i eat my vegetarian enemies for dinner
It's that point in time on the veg gardening calendar when we need to pull certain plants out that are ending their season and plant the new varieties that are suited to the warm season. Out with the garlic, onion, spinach and shallots and in with beans, beans and more beans. It's 'bean' my aim to capitalise on summer's warmth to grow as many beans as possible, not to eat in summer though, why bother when there are ripe tomatoes, eggplant and zucchini in season? I grow the beans in summer, let them dry out in their pods and harvest them in autumn and store them in large jars for my weekly bean cook up. It's the old approach of harnessing the life of summer and utilising that energy to get you through the lean times of winter. At the end of a massive day in the veg garden, I looked at the first round harvest of garlic and onion, it hung in bunches dishevelled bunches on the old clothes line, swaying in the breeze, with the hollow tapping sound of onion stalk hitting onion stalk and I thought to myself, tonight I should cook something to celebrate this little harvest. I've been purging some snails (Que: vegetarian enemy) for a rabbit and snail paella that I like to cook, but I decided to celebrate what the garden had on offer. A little bit of my new home cured bacon would make a nice addition, along with some parsley and white wine. The snails were washed, rinsed and farewell'd with the obligatory comments from the kids..."ooohhh yuck...you're not going to eat snails again dad!"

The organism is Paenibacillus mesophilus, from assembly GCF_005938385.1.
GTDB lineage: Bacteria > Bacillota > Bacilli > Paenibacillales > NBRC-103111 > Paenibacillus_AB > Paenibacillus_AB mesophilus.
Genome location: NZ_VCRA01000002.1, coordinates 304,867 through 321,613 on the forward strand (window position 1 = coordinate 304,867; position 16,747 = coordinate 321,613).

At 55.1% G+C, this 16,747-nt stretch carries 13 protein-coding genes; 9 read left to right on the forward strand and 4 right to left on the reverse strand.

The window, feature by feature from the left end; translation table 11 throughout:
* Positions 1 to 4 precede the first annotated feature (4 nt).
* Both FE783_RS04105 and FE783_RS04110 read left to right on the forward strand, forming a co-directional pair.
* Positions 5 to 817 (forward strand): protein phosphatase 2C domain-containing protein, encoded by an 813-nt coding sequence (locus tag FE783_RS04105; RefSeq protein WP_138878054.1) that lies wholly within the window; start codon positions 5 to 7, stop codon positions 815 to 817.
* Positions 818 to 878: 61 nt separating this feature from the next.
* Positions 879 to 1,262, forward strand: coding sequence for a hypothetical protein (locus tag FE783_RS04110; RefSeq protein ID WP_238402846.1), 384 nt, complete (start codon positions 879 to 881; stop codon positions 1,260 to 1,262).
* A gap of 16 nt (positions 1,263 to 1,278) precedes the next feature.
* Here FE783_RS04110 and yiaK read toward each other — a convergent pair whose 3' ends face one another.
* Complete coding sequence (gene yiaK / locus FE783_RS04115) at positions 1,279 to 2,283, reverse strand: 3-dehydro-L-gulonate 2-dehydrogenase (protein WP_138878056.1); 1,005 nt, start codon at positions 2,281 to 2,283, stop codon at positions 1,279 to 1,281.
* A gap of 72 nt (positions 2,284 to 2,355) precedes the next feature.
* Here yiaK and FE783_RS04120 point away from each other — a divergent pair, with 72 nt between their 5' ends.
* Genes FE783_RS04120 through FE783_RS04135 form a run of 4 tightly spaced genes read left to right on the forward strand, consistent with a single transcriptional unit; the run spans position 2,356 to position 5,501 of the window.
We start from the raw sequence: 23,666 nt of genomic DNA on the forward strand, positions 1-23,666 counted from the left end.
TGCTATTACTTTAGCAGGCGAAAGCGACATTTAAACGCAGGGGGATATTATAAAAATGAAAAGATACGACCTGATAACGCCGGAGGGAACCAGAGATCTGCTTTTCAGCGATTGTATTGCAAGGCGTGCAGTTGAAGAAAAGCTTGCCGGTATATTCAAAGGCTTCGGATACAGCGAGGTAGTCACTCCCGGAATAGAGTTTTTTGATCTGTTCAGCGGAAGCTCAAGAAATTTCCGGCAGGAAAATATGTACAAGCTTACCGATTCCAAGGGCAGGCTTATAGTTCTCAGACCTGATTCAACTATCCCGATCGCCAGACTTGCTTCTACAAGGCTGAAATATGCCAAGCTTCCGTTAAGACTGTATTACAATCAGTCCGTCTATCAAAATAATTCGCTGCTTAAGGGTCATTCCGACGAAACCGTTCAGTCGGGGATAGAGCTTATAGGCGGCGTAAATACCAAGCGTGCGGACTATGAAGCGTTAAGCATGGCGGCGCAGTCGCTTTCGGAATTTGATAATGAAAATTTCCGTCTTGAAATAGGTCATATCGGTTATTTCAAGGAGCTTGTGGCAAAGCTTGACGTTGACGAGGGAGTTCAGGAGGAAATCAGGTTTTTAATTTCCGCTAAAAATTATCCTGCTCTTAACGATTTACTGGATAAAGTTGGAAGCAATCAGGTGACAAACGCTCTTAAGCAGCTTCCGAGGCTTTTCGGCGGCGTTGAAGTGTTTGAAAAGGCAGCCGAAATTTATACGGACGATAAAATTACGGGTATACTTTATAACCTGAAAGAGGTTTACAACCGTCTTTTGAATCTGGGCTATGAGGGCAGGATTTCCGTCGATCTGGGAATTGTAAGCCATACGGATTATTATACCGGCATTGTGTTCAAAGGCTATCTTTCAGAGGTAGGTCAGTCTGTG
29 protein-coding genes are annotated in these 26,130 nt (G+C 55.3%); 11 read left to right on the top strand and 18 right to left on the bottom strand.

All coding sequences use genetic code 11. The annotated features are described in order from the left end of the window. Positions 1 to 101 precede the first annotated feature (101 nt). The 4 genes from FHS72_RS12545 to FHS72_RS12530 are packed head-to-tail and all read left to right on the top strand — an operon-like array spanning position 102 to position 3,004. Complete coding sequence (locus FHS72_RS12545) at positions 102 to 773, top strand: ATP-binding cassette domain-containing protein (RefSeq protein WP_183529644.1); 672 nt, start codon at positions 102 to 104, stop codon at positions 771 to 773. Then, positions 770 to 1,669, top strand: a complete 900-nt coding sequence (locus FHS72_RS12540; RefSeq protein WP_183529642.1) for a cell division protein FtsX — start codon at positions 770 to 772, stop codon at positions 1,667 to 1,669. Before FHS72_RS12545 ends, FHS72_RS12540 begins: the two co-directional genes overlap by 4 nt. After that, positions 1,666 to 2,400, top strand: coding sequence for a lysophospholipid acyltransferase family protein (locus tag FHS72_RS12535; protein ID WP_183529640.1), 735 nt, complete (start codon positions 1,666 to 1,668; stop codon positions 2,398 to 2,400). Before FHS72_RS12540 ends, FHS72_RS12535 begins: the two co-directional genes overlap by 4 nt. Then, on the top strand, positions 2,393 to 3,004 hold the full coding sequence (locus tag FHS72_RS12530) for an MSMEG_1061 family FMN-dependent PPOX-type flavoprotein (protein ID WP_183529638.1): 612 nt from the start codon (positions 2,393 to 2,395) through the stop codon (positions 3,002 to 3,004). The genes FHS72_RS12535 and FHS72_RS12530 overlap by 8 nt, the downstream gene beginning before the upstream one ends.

The little snails boiled for about half an hour, then were transferred to simmer another half hour in the white-wine-garlic broth-sauce-thing. A little increase of heat, some cornflour, a knob of butter and grate of peccorino and the job seemed done.
Not many people eat these. In fact I know I'm in the minority. But I have convinced some people to try it, even my eldest daughter did, at one time, eat a snail. But tonight she declined the offer. I had no problems with that.